I recently did a mini-review of Talisman & Relic, two board games from Fantasy Flight that are based in the GW IP. Again, I use the term loosely because it’s not a detailed review per se, just what I thought of the games.
Well, for Christmas, Brandon got a copy of Conquest, which isn’t so much a board game, but a “living card game,” again by Fantasy Flight and set in the 40k universe. The difference between an LCG and a board game is simple in that you don’t have a set board, and the vast majority of the game is based around cards. It’s different from a collectable card game (CCG), such as Magic: the Gathering, in that you can just buy one box and have every card. In contrast, CCG’s generally require you to buy randomized packs of cards with which to build your collection. To get continued revenue, LCG’s, like Conquest, generally produce regular expansions that encourage you to buy more. To my knowledge, this hasn’t happened yet for Conquest, but then again, it’s only been out for a couple of months, so I’m sure that it will soon enough… (EDIT: apparently I’m mistaken, as they have three expansions out already)
Anywho, the game plays out by dealing out seven battleground worlds to fight over. Initially, only four of them are eligible, but a new one is flipped over each turn. The game is won by conquering enough worlds with match resource values.
Each player earns a number of credits each turn, which are the primary resource by which cards are brought into play. You also have a fixed amount of draws per turn but, as you probably predicted, there are ways to affect that number as well.
Initially, we started with the two suggested decks: Ultramarines vs. Orks (though I guess, technically it was Space Marines, my deck was lead by Sicarius, so it was pretty obvious that it was Ultramar-themed. I believe it did have representatives from both the Crimson Fists & Blood Angels chapters inside it though). I let Brandon choose the decks, and he opted with the Orks, presumably because he plays them in 40k, and I play Bloo?
The game very quickly overwhelmed me with complexity and options. First, there are the obvious problems of having a limited number of cards and resources to cast them. That much was easy to wrap my head around. Some of the options included:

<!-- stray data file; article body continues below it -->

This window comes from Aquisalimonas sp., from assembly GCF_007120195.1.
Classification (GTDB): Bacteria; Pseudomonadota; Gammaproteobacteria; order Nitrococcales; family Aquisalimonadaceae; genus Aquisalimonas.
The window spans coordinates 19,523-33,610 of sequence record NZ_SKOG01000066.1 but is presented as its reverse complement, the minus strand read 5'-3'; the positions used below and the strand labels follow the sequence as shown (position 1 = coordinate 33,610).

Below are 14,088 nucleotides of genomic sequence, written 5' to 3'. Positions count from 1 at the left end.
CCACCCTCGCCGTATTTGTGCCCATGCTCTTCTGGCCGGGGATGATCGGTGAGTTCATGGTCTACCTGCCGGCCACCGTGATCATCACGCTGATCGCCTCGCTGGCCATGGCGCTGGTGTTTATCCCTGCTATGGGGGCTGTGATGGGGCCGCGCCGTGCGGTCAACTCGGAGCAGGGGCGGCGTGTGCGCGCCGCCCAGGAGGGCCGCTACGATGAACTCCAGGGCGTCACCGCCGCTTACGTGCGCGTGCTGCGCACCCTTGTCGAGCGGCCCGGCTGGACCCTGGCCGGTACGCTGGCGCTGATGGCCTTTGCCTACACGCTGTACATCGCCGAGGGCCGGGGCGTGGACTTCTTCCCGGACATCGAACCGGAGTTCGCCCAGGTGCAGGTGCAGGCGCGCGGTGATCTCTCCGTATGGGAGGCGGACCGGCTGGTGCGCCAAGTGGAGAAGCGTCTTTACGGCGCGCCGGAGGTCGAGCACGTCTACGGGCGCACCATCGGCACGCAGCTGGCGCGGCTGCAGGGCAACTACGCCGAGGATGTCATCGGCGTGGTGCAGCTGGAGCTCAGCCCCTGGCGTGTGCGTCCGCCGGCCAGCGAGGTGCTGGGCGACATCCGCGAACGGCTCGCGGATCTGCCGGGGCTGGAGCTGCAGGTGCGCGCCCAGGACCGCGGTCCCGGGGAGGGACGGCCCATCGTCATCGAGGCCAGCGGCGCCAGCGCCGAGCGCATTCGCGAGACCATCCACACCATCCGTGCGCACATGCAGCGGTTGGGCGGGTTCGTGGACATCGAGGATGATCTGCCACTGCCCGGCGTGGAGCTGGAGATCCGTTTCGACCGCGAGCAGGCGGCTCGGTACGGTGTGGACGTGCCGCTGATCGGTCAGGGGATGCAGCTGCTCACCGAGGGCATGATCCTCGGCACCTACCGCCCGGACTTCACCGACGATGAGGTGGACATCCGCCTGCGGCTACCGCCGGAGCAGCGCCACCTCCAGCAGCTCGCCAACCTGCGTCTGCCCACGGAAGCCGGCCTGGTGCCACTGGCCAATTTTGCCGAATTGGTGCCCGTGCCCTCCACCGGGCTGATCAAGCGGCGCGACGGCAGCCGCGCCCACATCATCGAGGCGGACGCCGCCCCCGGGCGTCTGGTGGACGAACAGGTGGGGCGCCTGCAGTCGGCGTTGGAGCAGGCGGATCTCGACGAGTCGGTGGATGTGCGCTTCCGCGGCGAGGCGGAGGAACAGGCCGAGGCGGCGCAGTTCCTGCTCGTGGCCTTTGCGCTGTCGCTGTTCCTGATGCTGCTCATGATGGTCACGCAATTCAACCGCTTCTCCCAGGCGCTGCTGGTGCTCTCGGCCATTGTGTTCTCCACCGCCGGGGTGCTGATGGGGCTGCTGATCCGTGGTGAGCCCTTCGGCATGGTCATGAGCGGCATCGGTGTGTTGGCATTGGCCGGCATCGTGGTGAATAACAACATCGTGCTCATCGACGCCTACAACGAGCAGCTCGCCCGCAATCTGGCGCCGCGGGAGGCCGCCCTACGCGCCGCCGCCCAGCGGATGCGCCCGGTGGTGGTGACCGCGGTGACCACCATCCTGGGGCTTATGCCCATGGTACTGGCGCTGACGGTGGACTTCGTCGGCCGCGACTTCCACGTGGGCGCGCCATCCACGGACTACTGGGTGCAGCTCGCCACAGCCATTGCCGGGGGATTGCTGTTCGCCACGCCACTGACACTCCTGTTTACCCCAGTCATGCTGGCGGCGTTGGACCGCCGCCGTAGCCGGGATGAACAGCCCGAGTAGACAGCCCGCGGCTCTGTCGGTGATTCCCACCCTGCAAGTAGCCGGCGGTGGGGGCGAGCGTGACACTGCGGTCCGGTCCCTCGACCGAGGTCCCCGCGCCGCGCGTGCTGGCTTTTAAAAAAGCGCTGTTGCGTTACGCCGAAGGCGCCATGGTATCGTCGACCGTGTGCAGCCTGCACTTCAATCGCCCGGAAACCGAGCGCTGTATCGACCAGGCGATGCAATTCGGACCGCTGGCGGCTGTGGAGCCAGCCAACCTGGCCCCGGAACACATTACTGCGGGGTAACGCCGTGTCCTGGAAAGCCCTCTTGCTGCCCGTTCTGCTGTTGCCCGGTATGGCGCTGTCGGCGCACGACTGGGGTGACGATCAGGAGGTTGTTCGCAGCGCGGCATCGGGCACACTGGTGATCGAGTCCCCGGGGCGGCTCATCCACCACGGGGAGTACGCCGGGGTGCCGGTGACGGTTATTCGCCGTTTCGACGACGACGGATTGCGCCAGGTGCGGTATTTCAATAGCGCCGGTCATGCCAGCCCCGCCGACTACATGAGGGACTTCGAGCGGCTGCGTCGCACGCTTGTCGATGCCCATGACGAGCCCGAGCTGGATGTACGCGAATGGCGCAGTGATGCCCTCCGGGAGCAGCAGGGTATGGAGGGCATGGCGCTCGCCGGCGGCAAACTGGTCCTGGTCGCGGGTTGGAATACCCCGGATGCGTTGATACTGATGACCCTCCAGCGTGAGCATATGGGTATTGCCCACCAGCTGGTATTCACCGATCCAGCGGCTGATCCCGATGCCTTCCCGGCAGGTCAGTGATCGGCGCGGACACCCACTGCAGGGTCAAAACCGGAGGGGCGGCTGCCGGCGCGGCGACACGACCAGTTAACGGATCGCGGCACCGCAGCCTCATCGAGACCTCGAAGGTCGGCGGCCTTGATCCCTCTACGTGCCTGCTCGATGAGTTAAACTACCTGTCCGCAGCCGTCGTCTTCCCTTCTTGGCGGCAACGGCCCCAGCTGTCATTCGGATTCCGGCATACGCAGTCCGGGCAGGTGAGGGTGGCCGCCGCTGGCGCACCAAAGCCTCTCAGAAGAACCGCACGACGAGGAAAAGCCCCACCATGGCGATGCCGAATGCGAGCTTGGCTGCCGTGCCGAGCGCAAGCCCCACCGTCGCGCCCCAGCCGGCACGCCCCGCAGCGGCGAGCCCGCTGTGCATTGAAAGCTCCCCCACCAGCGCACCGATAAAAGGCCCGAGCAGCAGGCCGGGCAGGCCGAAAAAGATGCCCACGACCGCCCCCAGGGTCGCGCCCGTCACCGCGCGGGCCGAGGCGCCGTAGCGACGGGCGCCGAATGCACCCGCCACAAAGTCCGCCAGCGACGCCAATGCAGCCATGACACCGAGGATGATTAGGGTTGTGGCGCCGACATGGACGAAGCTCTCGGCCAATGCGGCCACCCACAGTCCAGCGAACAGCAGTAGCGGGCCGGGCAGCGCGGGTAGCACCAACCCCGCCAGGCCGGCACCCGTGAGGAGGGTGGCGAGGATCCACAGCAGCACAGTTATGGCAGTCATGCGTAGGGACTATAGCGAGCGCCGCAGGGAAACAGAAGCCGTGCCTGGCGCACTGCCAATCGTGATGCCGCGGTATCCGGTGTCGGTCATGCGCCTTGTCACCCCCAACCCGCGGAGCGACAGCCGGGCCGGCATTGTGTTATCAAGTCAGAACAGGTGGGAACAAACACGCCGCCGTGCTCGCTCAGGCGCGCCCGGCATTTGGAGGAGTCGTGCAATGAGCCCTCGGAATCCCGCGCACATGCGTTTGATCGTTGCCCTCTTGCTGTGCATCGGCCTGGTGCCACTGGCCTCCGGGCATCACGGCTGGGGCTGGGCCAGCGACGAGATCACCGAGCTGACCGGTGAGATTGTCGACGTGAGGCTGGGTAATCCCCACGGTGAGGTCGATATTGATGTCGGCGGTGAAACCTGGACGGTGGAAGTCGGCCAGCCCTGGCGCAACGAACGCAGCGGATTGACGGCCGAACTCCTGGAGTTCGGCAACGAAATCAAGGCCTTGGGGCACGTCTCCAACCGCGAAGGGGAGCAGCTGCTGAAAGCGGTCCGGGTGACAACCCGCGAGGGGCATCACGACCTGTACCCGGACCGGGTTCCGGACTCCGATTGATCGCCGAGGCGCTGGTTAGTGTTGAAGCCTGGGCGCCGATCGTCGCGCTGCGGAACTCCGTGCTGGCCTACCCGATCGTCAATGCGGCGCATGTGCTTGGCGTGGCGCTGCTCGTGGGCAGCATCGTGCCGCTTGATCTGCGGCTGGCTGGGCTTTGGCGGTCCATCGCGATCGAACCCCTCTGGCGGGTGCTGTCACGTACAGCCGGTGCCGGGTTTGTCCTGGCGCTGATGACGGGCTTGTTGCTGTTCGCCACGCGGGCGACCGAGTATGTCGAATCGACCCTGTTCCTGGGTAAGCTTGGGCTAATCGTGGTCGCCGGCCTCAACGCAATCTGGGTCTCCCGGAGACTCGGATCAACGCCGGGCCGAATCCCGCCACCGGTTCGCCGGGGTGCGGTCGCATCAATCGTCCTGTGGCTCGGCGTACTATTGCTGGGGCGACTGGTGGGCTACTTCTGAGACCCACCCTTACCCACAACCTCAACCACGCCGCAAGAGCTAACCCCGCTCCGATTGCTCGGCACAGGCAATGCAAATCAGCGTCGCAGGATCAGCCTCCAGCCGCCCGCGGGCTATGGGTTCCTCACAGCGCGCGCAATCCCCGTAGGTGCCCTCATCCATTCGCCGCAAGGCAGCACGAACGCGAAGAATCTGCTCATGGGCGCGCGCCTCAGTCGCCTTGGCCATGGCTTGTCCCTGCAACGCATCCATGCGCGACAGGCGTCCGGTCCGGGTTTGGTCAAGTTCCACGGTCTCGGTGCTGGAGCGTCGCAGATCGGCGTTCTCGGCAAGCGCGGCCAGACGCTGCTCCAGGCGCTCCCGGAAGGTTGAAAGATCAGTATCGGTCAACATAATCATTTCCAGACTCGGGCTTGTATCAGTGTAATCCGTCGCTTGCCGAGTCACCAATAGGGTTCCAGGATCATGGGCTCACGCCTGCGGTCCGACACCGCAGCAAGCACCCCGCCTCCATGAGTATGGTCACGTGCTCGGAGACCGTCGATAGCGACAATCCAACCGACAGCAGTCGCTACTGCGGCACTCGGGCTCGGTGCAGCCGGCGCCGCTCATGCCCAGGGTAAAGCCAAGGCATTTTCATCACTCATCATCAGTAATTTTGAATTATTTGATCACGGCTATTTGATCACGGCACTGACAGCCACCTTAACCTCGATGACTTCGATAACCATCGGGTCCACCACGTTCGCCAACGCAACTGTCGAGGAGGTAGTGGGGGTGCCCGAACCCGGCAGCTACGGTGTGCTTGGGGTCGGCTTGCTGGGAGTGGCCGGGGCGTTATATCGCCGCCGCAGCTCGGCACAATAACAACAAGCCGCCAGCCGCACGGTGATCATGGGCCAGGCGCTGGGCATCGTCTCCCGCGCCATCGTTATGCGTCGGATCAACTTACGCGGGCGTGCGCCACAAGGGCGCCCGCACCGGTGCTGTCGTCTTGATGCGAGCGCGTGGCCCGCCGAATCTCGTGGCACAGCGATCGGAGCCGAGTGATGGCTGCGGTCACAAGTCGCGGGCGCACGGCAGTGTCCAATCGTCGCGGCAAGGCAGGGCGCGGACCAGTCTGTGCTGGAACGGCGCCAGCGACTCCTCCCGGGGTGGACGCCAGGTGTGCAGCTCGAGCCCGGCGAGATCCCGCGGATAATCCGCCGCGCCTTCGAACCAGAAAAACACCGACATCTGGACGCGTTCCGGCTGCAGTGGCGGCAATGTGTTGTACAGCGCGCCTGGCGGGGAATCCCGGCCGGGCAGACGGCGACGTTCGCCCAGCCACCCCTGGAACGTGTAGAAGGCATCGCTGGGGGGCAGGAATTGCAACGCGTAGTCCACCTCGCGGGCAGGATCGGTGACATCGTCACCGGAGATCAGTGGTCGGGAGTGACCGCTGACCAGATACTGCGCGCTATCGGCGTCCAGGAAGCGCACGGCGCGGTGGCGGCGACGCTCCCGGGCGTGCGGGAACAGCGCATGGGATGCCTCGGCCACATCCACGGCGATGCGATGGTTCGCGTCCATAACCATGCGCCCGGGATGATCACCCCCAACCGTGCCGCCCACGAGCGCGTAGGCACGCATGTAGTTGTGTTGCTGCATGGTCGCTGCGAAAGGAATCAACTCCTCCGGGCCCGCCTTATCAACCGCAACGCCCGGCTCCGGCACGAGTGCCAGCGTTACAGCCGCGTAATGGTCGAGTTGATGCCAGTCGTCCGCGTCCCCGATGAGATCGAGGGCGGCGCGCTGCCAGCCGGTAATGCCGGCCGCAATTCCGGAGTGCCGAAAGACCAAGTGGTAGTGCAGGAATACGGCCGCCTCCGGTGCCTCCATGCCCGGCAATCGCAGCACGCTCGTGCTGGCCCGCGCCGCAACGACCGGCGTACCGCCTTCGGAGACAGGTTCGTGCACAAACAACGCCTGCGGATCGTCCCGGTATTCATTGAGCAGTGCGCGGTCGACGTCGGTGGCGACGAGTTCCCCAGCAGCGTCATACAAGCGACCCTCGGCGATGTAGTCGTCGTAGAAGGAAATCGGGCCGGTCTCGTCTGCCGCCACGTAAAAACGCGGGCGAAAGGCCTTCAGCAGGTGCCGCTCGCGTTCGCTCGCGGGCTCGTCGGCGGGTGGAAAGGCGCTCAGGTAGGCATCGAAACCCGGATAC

- Understanding how fights happen and where. By default, fights happen on the first planet, and every other planet with a warlord. So, just because you have troops at a planet, doesn’t mean that they’ll necessarily fight.
- Each planet also has a specific fight effect that happens when you win a combat there, which can drastically affect the rest of the board state. Some examples include: removing a unit from the board completely, healing a unit completely, etc.
- Understanding when you can capture a planet. This is apparently only true of the first planet every turn–which is pretty basic, but it took me a little while to grasp that.
- Figuring out the command phase of the game. Regardless of whether there is combat at a given planet, each in turn will undergo a command struggle–which happen before combat. These struggles can result in additional credits and or cards. These additional resources can help out tremendously in a fight.
None of these seem particularly complicated on their own, but the way they intertwined was fairly brilliant, and a little overwhelming at first. After two games, I don’t think I’ve mastered it by any means, but I have enough of a grasp on it to say that I think I get it.
The game also has a fair bit of replay ability. The base game comes with seven (7) decks to start with, and each one seems to have different underlying themes/mechanics. For instance, the Tau seemed to deal more with equipment, the orks with brute force, and the Marines with the command phase. Plus, the decks all have the same backs, so it gives you the ability to mix and match–so you could make a “chaos renegade” deck by combining parts from the IG and Daemon decks.
Of course, they’re also releasing lots of expansion content as well. Personally, I haven’t played any of them, but it’d be easy to see how they could expand upon the premise. In addition to making new faction decks, they can do some simple additions to make drastic changes to the game. For example, the game has the mechanic to allow each race to start with different amounts of life and resources, but very few races make any use of this. So, adding new warlords for each race with different starting totals (and special abilities) could make a big improvement. Also, there are a very limited number of battlefields available (10, I believe) with the base game, so expanding upon that would go a long way to making the game seem more dynamic.
Overall, I think it was a pretty great game. It holds true to the theme well, and there doesn’t seem to be one clear strategy to win (although I did win both games by focusing on the command phase for additional card draw). I’d happily play it again.
Image Credit: Fantasy Flight Games